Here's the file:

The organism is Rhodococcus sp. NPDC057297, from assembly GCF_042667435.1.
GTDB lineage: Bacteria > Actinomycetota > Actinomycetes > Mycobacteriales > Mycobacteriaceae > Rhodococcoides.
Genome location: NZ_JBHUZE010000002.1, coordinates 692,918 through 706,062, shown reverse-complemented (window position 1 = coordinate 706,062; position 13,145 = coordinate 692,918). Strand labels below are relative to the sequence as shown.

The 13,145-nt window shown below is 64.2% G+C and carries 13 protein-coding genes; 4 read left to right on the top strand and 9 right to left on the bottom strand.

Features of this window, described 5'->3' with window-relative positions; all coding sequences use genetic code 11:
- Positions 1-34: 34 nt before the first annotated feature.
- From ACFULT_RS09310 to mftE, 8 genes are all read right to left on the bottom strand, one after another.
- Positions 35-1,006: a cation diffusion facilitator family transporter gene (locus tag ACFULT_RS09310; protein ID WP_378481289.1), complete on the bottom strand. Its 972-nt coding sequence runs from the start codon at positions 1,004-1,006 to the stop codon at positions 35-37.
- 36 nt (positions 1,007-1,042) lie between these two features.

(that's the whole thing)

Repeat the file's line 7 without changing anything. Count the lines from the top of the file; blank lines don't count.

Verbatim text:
- From ACFULT_RS09310 to mftE, 8 genes are all read right to left on the bottom strand, one after another.